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More than 100 students enrolled at Regional Training Institute, addressing EMS shortage

Braxton Morrison and Roger Moody are both basic EMTs for Regional Paramedical Services, with goals to become paramedics in the future (
Braxton Morrison and Roger Moody are both basic EMTs for Regional Paramedical Services, with goals to become paramedics in the future (
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The Regional Training Institute (RTI) in Leeds offers three levels of Emergency Medical Services training, ranging from EMT basic, advanced and paramedic.

At the beginning of May, the program was expanded to include paramedic training.

"We are reaching out as far as Tuscaloosa, Montgomery, Decatur, Cullman, the entire Jefferson county area, St. Clair County, Shelby County, we are reaching out to all the counties, a lot of students from Walker County," said RTI Director of Education Leo Deason.

There has been a shortage of emergency medical staff all across the country. Paramedics, which require additional training from EMTs, have been harder to recruit.

"The populations are growing within the cities, communities, counties, but the paramedic, EMS population hasn’t grown," explained Deason.

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Of the 119 enrolled at RTI, 69 are taking the paramedic courses.

Deason said this will be a step in the right direction to help address the shortage in Alabama.

"We can build tuition at a lot lower rate, to help students and attract more people to be able to afford it," said Deason. "We brought the price down, and are strictly a non profit so we can help get more paramedics and EMTs on the streets."

Tuition is about $5,100. Deason said many of the students are being sponsored. Of those who are enrolled, many currently have positions with area ambulance services and fire departments.

RTI offers a flexible schedule, where the same classes are offered on different days and some coursework is available online. Classes are held Monday through Thursday from 12 p.m. to 5 p.m. Most people who work in the field already, work 24 hours on and 48 hours off, schedules. This allows them the opportunity to take classes which best fit their work schedule.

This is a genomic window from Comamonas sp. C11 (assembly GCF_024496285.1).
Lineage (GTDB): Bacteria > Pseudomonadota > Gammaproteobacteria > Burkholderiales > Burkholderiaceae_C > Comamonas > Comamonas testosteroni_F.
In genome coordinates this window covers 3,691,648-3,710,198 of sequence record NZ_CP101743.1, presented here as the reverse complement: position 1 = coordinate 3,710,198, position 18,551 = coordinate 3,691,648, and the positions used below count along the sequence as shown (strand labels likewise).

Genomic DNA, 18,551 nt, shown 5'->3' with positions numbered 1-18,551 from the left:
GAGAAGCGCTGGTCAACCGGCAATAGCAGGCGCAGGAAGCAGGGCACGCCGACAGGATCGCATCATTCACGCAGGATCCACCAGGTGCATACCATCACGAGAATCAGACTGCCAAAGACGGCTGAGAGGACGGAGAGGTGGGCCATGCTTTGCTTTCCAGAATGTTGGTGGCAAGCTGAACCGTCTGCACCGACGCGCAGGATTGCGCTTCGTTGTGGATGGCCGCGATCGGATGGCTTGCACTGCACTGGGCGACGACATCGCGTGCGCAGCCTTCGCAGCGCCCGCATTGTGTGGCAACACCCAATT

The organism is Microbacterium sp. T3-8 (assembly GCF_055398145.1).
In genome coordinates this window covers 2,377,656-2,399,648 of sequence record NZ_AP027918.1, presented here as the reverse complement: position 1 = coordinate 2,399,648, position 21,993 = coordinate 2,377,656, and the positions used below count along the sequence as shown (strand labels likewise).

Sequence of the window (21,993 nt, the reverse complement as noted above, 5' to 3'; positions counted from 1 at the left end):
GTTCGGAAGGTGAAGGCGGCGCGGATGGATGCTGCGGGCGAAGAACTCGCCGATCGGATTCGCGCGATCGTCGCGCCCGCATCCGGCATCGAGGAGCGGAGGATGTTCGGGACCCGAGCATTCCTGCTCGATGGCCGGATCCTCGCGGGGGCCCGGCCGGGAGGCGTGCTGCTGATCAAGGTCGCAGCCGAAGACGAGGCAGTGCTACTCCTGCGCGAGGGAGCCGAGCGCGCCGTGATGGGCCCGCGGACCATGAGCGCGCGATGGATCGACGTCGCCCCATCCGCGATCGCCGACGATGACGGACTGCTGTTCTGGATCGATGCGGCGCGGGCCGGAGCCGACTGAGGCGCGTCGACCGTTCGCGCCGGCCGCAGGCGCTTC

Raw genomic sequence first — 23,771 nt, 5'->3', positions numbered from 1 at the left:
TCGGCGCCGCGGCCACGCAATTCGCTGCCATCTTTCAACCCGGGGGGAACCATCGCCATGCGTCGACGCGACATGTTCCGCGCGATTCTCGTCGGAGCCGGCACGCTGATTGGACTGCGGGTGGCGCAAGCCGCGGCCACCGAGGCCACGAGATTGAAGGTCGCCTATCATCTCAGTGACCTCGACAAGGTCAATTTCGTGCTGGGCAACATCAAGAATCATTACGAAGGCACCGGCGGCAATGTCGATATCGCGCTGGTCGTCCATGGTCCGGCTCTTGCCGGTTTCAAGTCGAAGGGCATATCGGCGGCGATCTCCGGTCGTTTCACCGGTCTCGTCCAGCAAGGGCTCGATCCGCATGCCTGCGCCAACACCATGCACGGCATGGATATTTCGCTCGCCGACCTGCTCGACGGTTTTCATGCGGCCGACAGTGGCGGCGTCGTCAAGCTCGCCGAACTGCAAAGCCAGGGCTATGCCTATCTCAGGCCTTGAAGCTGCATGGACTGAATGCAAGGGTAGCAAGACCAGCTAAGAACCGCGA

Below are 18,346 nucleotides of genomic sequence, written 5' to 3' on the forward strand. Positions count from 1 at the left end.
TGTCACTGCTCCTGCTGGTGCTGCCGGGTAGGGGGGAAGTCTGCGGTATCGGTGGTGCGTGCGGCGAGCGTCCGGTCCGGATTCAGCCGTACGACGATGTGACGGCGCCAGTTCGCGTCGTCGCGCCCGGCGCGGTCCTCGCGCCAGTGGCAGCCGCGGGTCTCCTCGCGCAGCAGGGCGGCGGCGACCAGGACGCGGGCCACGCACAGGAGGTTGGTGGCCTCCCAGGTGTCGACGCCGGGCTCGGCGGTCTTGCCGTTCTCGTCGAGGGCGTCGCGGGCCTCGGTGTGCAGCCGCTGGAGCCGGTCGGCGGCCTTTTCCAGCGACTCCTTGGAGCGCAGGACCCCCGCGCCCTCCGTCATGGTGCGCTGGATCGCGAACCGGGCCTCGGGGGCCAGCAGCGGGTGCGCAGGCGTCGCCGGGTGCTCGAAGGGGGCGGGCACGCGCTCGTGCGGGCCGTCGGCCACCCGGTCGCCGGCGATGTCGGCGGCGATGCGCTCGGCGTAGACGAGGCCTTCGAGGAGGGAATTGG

Parker Nelson has been a firefighter/EMT with Center Point Fire District for about a year and a half. He is currently enrolled at RTI to become a paramedic.

"I work here and I work at Birmingham, so with the flexible schedule, I'm able to go, if I'm off, go on my off day, if need be I can go while I'm here," said Nelson. "It's just something I’ve always wanted to do and didn’t have the opportunity to do it, either given time and money, and with this program, it gives me and a lot of other people the benefit of working and also going to school at the same time."

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Roger Moody is an EMT basic with Regional Paramedical Services. He changed careers from being a tow truck driver to an EMT last year. After getting some time and experience under his belt, he is looking to enroll to eventually become a paramedic too.

"We had a daughter on the way, so it was a decision I had to make, being a volunteer firefighter as well, I really enjoyed the line of work helping the community out, to me it was a no brainer," explained Moody. "It's not an easy job, the call volume is crazy, sometimes, the calls can be hectic, but if you’ve got the heart for it, go for it."

Moody works alongside Braxton Morrison at Regional Paramedical Services. They are both basic EMTs.

"I just went through the advanced EMT class here at RPS through RTI and I am currently working on passing my national exam to get my advanced license," said Morrison.

Morrison's goal is to continue his training and education.

"Especially with the paramedic shortage, I wanted to expand my career and see what new opportunities come up for me," said Morrison. "My career goal is to be a flight paramedic on a helicopter."

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Those enrolled in the paramedic classes right now will finish the one year program in April of 2024. The next group will start classes at the end of August and another group will start in January.

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